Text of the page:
Last week, Republican strategist Kevin Madden chastised President Obama for choosing to vacation in a "foreign place" like Hawaii, concluding "it's much different than being in Texas." Rush Limbaugh, it turns out, couldn't disagree more. The right-wing radio host and avid golfer not only visits the islands every year. After his New Year's Eve scare with chest pains, Limbaugh had nothing but praise for the care he received there. And for good reason: while Hawaii ranks second in state health care performance, the Lone Star State is a dismal 46th.
"I don't think there's one thing wrong with the American health care system," Limbaugh said. "I got no special treatment other than what anybody else that would have called 911 and had been brought in with the same kinds of symptoms."
No different than virtually all Hawaiians, that is.
As the New York Times detailed in October ("In Hawaii's Health System, Lessons for Lawmakers"), Hawaii consistently outperforms almost every other state for health care access, quality and costs. While only about 10% of non-elderly adults are without health insurance in there, Hawaii's premiums and Medicare costs per beneficiary are the lowest in the nation. The Times explained a major reason why:
Since 1974, Hawaii has required all employers to provide relatively generous health care benefits to any employee who works 20 hours a week or more. If health care legislation passes in Congress, the rest of the country may barely catch up.
That system also paid dividends for Rush Limbaugh:
One result of Hawaii's employer mandate and the relatively high number of people with health insurance is that hospital emergency rooms in the state are islands of relative calm. In 2007, the state had 264 outpatient visits to emergency rooms per 1,000 people -- 34 percent lower than the national average of 401.
(That's a far cry from the GOP's "emergency room solution" to the American health care crisis favored by George W. Bush, Tom Delay and Mitch McConnell.)
The result is that Hawaii can be found atop the Commonwealth Fund's scorecard of state health care performance. After finishing first in its 2007 assessment, the Commonwealth Fund ranked Barack Obama's birthplace #2 across 30-plus indicators of health care access, cost containment, quality, equity and prevention.
Along with other recent studies, the Commonwealth Fund also confirmed what by now is a truism of the politics of American health care: health care is worst precisely where Republicans poll best.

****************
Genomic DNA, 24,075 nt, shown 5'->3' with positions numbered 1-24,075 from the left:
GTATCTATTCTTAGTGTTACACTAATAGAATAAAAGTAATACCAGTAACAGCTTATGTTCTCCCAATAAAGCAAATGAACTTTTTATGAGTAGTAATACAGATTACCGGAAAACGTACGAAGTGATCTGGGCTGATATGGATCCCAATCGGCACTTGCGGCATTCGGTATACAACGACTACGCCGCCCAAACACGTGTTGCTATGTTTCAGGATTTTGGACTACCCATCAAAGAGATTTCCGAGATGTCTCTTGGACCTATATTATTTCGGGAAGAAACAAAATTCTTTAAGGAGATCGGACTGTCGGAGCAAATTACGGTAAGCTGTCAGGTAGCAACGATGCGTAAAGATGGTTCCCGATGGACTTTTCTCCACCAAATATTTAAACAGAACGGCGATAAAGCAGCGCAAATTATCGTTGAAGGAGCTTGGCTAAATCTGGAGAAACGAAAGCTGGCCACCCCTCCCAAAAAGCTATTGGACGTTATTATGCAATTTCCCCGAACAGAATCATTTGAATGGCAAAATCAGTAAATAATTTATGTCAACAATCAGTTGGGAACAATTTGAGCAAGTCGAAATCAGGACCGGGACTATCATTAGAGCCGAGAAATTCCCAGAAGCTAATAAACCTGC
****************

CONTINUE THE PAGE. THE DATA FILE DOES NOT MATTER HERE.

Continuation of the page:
As in 2007, the scorecard reveals the critical condition of red state health care. While nine of the top 10 performing states voted for Barack Obama in 2008, four of the bottom five (including Arkansas, Mississippi, Oklahoma and Louisiana) and 14 of the last 20 backed John McCain. (That at least is an improvement from the 2007 data, in which all 10 cellar dwellers had voted for George W. Bush three years before.)
And near the bottom in almost category is Kevin Madden's poster child of heartland America, Texas.
They say everything is bigger in Texas and that includes the disaster of its miserable health care system. While from 2007 to 2009 Texas nudged its way from a horrific 48th to a merely miserable 46th in the Commonwealth Fund rankings, the health care system there remains an ongoing calamity for its residents. Among the poster children for the failure of red state health care, Rick Perry's state brought up the rear across the five indicators measured. Even before the recession hit, 25% of Texans were without health insurance, the worst in America. And when it comes to health care access and equity, Texas is dead last.
Despite the horror that is the Texas health care system, in November Newt Gingrich and Governor Perry co-authored a Washington Post op-ed titled, "Let States Lead the Way." In it, Gingrich and Perry cited Texas as a model for the nation. In response, the Post's Ezra Klein simply asked, "how's that working out?"
As residents of the Lone Star State can attest, not very well.
Meanwhile, things are much sunnier in Hawaii. There, an emergency room visit for chest pain, an overnight hospital stay and a battery of cardiac tests won't mean financial disaster for the patient. Just ask the new spokesman for Hawaii and its blue state approach to health care, Rush Limbaugh.
(This piece also appears at Perrspectives.)